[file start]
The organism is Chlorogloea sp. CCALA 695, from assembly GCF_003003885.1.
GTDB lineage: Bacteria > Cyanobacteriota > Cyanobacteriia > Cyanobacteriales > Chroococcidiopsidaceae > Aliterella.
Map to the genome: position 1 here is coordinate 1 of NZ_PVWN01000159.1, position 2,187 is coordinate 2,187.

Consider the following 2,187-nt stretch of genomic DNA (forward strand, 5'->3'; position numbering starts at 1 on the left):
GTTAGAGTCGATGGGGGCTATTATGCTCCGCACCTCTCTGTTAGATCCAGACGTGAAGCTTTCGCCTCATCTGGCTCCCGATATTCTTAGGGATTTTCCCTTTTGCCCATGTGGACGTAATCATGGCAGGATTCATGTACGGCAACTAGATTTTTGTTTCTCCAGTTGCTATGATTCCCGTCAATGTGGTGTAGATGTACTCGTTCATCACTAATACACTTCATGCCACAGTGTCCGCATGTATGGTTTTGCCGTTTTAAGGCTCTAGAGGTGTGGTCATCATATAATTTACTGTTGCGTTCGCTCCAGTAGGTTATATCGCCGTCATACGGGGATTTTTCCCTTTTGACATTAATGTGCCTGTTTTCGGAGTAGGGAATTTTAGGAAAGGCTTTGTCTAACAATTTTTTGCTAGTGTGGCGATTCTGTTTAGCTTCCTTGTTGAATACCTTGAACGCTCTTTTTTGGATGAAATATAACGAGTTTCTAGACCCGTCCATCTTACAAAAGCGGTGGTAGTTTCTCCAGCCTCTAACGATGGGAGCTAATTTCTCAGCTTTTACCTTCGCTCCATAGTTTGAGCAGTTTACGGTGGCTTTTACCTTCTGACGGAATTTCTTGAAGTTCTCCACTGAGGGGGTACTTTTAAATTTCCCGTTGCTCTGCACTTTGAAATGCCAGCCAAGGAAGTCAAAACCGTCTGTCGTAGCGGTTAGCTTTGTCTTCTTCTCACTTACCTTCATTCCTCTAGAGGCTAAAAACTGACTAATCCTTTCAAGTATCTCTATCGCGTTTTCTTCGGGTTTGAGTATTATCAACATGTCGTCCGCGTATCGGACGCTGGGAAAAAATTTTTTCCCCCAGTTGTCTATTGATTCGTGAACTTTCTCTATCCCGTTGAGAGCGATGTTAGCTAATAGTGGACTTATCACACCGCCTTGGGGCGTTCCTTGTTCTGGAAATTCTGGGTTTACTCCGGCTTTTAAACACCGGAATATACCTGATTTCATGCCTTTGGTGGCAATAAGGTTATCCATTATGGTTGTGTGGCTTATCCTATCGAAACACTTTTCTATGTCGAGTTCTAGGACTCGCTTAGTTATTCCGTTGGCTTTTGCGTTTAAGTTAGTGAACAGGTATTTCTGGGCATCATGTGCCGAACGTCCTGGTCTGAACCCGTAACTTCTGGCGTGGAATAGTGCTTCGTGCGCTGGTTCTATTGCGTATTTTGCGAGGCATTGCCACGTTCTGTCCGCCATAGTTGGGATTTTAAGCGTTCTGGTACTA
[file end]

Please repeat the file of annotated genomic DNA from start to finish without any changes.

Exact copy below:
The organism is Chlorogloea sp. CCALA 695, from assembly GCF_003003885.1.
GTDB lineage: Bacteria > Cyanobacteriota > Cyanobacteriia > Cyanobacteriales > Chroococcidiopsidaceae > Aliterella.
Map to the genome: position 1 here is coordinate 1 of NZ_PVWN01000159.1, position 2,187 is coordinate 2,187.

Consider the following 2,187-nt stretch of genomic DNA (forward strand, 5'->3'; position numbering starts at 1 on the left):
GTTAGAGTCGATGGGGGCTATTATGCTCCGCACCTCTCTGTTAGATCCAGACGTGAAGCTTTCGCCTCATCTGGCTCCCGATATTCTTAGGGATTTTCCCTTTTGCCCATGTGGACGTAATCATGGCAGGATTCATGTACGGCAACTAGATTTTTGTTTCTCCAGTTGCTATGATTCCCGTCAATGTGGTGTAGATGTACTCGTTCATCACTAATACACTTCATGCCACAGTGTCCGCATGTATGGTTTTGCCGTTTTAAGGCTCTAGAGGTGTGGTCATCATATAATTTACTGTTGCGTTCGCTCCAGTAGGTTATATCGCCGTCATACGGGGATTTTTCCCTTTTGACATTAATGTGCCTGTTTTCGGAGTAGGGAATTTTAGGAAAGGCTTTGTCTAACAATTTTTTGCTAGTGTGGCGATTCTGTTTAGCTTCCTTGTTGAATACCTTGAACGCTCTTTTTTGGATGAAATATAACGAGTTTCTAGACCCGTCCATCTTACAAAAGCGGTGGTAGTTTCTCCAGCCTCTAACGATGGGAGCTAATTTCTCAGCTTTTACCTTCGCTCCATAGTTTGAGCAGTTTACGGTGGCTTTTACCTTCTGACGGAATTTCTTGAAGTTCTCCACTGAGGGGGTACTTTTAAATTTCCCGTTGCTCTGCACTTTGAAATGCCAGCCAAGGAAGTCAAAACCGTCTGTCGTAGCGGTTAGCTTTGTCTTCTTCTCACTTACCTTCATTCCTCTAGAGGCTAAAAACTGACTAATCCTTTCAAGTATCTCTATCGCGTTTTCTTCGGGTTTGAGTATTATCAACATGTCGTCCGCGTATCGGACGCTGGGAAAAAATTTTTTCCCCCAGTTGTCTATTGATTCGTGAACTTTCTCTATCCCGTTGAGAGCGATGTTAGCTAATAGTGGACTTATCACACCGCCTTGGGGCGTTCCTTGTTCTGGAAATTCTGGGTTTACTCCGGCTTTTAAACACCGGAATATACCTGATTTCATGCCTTTGGTGGCAATAAGGTTATCCATTATGGTTGTGTGGCTTATCCTATCGAAACACTTTTCTATGTCGAGTTCTAGGACTCGCTTAGTTATTCCGTTGGCTTTTGCGTTTAAGTTAGTGAACAGGTATTTCTGGGCATCATGTGCCGAACGTCCTGGTCTGAACCCGTAACTTCTGGCGTGGAATAGTGCTTCGTGCGCTGGTTCTATTGCGTATTTTGCGAGGCATTGCCACGTTCTGTCCGCCATAGTTGGGATTTTAAGCGTTCTGGTACTA